In that moment, I realised two things: I wanted to stay sugar-free, and there is no one magic bullet for weight problems – mine or the world's. Like so many of life's problems, the answer is more complex than that. Damn it.
WHAT THE EXPERTS SAY
Sugar is found in most things that make up a healthy diet and is actually needed by the brain to function properly, says Auckland dietitian Angela Berrill.
"If someone is therefore to go 'sugar-free', they would in fact be eliminating the majority of foods we eat and need to survive. It's not only used to impart flavour to the food we eat but also as a preservative, and even as a 'filler'."
Still, cutting down is no bad thing. It's just a matter of gradually retraining your taste buds. Here are some tips to get you on your merry way:
- Fill up on nutrient-dense meals and snacks from the four main food groups. It means less likelihood of giving in to cravings.
- Try drinking herbal tea in place of sugary treats, or have a herbal tea after your meals if you're craving pudding.
- Instead of sugary fizzy drink, try soda water with a dash of mint, lemon or lime.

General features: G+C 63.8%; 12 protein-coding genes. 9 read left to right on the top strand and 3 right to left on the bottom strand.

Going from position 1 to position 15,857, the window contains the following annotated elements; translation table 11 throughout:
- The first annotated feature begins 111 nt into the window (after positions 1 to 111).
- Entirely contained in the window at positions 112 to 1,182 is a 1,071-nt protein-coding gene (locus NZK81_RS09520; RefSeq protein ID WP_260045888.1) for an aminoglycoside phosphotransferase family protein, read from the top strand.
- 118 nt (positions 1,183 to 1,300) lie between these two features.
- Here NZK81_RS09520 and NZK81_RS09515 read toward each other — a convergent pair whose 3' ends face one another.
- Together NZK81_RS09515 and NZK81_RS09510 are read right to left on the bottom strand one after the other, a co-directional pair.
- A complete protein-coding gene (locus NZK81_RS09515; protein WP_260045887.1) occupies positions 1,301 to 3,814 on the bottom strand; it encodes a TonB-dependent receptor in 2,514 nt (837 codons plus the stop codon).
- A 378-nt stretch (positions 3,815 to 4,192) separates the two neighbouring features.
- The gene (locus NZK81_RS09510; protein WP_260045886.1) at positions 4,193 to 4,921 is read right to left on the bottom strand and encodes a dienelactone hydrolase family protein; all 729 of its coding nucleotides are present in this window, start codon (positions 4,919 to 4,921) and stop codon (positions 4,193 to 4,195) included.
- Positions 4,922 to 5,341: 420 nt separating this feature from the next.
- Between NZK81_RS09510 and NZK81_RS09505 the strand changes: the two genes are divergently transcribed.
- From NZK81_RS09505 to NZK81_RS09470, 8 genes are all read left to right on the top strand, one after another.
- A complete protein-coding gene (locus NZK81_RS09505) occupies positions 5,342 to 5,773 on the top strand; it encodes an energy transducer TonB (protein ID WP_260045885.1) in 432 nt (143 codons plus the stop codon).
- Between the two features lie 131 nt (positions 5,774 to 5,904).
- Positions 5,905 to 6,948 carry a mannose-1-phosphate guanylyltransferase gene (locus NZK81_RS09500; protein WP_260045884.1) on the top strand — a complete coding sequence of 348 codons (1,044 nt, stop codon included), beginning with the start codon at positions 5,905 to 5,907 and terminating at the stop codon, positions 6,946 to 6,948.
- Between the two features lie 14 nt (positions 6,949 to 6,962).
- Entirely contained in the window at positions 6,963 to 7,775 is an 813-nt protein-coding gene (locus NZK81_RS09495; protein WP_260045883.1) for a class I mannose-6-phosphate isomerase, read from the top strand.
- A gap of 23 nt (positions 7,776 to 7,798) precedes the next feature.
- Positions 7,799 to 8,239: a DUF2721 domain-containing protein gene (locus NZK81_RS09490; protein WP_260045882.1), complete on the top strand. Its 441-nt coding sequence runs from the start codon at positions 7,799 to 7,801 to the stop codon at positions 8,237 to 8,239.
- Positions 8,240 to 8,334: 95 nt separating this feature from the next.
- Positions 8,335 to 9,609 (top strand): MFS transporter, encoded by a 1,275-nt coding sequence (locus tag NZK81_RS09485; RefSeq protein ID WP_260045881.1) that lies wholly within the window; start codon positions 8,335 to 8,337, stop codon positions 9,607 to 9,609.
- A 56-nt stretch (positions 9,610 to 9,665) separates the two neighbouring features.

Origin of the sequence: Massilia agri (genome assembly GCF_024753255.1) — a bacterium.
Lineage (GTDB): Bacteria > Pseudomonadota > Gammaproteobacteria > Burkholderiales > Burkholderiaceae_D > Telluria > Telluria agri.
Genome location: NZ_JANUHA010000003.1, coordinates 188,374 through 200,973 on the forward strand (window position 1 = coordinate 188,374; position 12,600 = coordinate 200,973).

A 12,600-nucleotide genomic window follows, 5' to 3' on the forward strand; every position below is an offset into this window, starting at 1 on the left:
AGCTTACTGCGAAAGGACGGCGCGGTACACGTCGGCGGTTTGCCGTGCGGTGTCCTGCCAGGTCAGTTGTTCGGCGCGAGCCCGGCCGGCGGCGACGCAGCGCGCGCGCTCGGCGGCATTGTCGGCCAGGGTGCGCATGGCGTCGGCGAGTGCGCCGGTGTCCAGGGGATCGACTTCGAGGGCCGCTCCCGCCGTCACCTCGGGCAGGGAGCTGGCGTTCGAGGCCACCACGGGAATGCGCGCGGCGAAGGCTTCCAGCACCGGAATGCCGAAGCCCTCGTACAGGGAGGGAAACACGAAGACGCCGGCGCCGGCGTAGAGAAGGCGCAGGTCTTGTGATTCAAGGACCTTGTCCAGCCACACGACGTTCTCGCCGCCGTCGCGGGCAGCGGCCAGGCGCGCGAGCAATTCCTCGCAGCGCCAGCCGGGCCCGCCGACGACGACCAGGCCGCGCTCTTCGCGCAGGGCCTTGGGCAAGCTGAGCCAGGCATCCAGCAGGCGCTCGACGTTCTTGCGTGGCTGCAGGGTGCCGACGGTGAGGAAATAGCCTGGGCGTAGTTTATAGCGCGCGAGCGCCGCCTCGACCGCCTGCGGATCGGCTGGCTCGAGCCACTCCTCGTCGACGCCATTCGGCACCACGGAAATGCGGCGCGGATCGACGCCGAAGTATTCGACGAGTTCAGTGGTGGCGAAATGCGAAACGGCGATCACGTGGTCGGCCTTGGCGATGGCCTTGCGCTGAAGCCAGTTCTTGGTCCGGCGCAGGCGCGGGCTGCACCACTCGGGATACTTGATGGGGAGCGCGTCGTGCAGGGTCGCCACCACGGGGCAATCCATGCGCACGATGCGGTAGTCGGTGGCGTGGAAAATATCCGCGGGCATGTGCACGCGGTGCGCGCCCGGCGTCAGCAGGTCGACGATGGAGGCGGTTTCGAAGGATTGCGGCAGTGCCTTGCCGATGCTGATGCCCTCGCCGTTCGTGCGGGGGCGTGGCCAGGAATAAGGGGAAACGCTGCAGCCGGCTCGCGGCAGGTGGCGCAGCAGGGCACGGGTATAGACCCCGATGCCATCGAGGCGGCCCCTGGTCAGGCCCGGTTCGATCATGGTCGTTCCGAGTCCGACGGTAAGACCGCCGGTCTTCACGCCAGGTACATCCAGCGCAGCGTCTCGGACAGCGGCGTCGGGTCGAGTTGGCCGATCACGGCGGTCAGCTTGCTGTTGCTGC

- Look inside your head: "Cravings can often be brought on by a 'trigger' or habit," says Berrill. "Try retraining yourself to work out why it is you feel you need something sweet."
- If you usually have something sweet after a meal, try brushing your teeth once you've eaten.
Dunedin-based dietitian Jennifer Douglas says exercise or gardening are effective distractions when you're on the verge of caving in to your cravings. Add a diet rich in wholegrain breads and cereals, protein and fruit and vegetables, to ensure a good nutrient intake over the day.
Also: "Choose low glycaemic index carbohydrates to maintain steady glucose levels in the blood and avoid the big highs and lows that can lead to sugar cravings," says Douglas.
Skipping meals won't help those sugar lows and things like chocolate and biscuits need to be out of the pantry and out of the house.
If you sense your 'addiction' to sugar may be emotionally driven, "seek support from friends, family or counselling services to work through the causes of this".